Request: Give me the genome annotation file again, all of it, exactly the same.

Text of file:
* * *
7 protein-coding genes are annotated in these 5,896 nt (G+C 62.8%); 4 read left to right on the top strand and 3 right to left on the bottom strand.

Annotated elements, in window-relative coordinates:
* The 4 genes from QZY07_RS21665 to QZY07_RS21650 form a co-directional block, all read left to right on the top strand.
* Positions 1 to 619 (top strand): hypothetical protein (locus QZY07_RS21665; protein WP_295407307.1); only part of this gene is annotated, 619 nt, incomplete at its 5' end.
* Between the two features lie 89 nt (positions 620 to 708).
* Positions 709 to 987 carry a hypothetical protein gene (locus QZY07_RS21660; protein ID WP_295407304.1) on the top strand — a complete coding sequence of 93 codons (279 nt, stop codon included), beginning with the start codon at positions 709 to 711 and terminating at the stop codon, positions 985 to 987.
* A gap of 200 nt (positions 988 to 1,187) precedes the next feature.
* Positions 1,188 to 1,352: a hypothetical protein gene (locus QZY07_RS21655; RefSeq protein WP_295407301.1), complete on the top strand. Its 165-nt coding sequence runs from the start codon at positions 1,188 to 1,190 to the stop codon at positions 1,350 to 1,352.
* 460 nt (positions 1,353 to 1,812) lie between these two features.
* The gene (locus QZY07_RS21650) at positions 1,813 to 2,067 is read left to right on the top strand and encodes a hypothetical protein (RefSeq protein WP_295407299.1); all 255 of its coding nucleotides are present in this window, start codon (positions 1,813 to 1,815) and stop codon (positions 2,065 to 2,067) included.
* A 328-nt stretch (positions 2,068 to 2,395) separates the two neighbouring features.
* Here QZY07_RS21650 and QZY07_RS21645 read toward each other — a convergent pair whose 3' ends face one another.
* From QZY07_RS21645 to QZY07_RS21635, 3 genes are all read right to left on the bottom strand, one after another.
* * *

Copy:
7 protein-coding genes are annotated in these 5,896 nt (G+C 62.8%); 4 read left to right on the top strand and 3 right to left on the bottom strand.

Annotated elements, in window-relative coordinates:
* The 4 genes from QZY07_RS21665 to QZY07_RS21650 form a co-directional block, all read left to right on the top strand.
* Positions 1 to 619 (top strand): hypothetical protein (locus QZY07_RS21665; protein WP_295407307.1); only part of this gene is annotated, 619 nt, incomplete at its 5' end.
* Between the two features lie 89 nt (positions 620 to 708).
* Positions 709 to 987 carry a hypothetical protein gene (locus QZY07_RS21660; protein ID WP_295407304.1) on the top strand — a complete coding sequence of 93 codons (279 nt, stop codon included), beginning with the start codon at positions 709 to 711 and terminating at the stop codon, positions 985 to 987.
* A gap of 200 nt (positions 988 to 1,187) precedes the next feature.
* Positions 1,188 to 1,352: a hypothetical protein gene (locus QZY07_RS21655; RefSeq protein WP_295407301.1), complete on the top strand. Its 165-nt coding sequence runs from the start codon at positions 1,188 to 1,190 to the stop codon at positions 1,350 to 1,352.
* 460 nt (positions 1,353 to 1,812) lie between these two features.
* The gene (locus QZY07_RS21650) at positions 1,813 to 2,067 is read left to right on the top strand and encodes a hypothetical protein (RefSeq protein WP_295407299.1); all 255 of its coding nucleotides are present in this window, start codon (positions 1,813 to 1,815) and stop codon (positions 2,065 to 2,067) included.
* A 328-nt stretch (positions 2,068 to 2,395) separates the two neighbouring features.
* Here QZY07_RS21650 and QZY07_RS21645 read toward each other — a convergent pair whose 3' ends face one another.
* From QZY07_RS21645 to QZY07_RS21635, 3 genes are all read right to left on the bottom strand, one after another.